IFC Midnight

Ben Wheatley’s darkly violent, morbidly humorous, and utterly surprising thriller Kill List was one of the best films at SXSW earlier this year, but unfortunately it’s an extremely easy movie to have spoiled by reviews, articles, trailers, and other marketing. (For the record my spoiler-free review can be found here.) Knowing too much won’t ruin the film by any means, but going in blind is rarely as rewarding as it is here. The film follows an unemployed hit man who gets back into the hired killer game as a means of providing for his family. He partners up with an old friend to take on an odd assignment that only gets progressively weirder. What starts as a relationship drama and character piece becomes a tense and brutal thriller before finally hitching a ride on the crazy train. Check out the trailer below… then don’t watch, read, or listen to another thing about the movie until you see it.

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Culture Warrior

Last week, as I watched Quentin Dupieux’s Rubber, I noticed that the trailers on the rental Blu-Ray were all of titles sharing space at the top of my queue: titles like Takashi Miike’s 13 Assassins, Kim Ji-woon’s I Saw the Devil, and Jason Eisener’s Hobo with a Shotgun. All, I quickly realized, had been released by the same studio, Magnet Releasing, whose label I recalled first noticing in front of Nicolas Winding Refn’s Bronson. After some quick Internet searching, I quickly realized what I should have known initially, that Magnet was a subsidiary of indie distributor Magnolia Pictures. The practices of “indie” subsidiaries of studios has become commonplace. That majors like Universal and 20th Century Fox carry specialty labels Focus Features and Fox Searchlight which market to discerning audiences irrespective of whether or not the individual titles released are independently financed or studio-produced has become a defining practice for limited release titles and has, perhaps more than any other factor, obscured the meaning of the term “independent film” (Sony Pictures Classics, which only distributes existing films, is perhaps the only subsidiary arm of a major studio whose releases are actually independent of the system itself). This fact is simply one that has been accepted for quite some time in the narrative of small-scale American (or imported) filmmaking. Especially in the case of Fox Searchlight, whose opening banner distinguishes itself from the major in variation on name only, subsidiaries of the majors can hardly even be argued as “tricking” audiences into […]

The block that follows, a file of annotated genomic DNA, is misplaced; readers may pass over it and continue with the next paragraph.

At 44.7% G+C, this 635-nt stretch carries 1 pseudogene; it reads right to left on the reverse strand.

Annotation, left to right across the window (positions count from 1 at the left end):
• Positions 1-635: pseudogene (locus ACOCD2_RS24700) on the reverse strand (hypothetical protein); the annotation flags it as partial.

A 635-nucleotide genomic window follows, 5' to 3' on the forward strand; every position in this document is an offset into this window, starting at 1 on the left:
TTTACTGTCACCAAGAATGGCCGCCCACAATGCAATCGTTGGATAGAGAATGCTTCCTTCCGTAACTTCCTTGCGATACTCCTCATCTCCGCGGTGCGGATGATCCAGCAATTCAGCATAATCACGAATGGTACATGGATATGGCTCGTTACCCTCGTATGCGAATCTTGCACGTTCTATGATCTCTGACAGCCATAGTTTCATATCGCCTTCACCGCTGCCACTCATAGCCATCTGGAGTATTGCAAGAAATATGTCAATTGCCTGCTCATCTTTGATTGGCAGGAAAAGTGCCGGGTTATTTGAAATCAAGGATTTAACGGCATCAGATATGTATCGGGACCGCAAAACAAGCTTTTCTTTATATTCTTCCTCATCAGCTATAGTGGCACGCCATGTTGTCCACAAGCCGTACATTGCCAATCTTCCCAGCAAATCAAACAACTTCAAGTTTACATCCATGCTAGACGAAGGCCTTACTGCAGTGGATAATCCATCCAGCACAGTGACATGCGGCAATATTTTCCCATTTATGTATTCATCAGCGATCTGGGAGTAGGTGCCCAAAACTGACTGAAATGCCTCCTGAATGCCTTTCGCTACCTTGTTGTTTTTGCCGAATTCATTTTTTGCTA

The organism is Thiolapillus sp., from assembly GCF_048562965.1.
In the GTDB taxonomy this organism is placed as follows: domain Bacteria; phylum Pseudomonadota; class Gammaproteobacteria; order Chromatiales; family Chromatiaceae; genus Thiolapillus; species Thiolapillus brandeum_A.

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published: 04.14.2014
B
published: 04.14.2014
A-
published: 04.14.2014
C
published: 04.11.2014
B+

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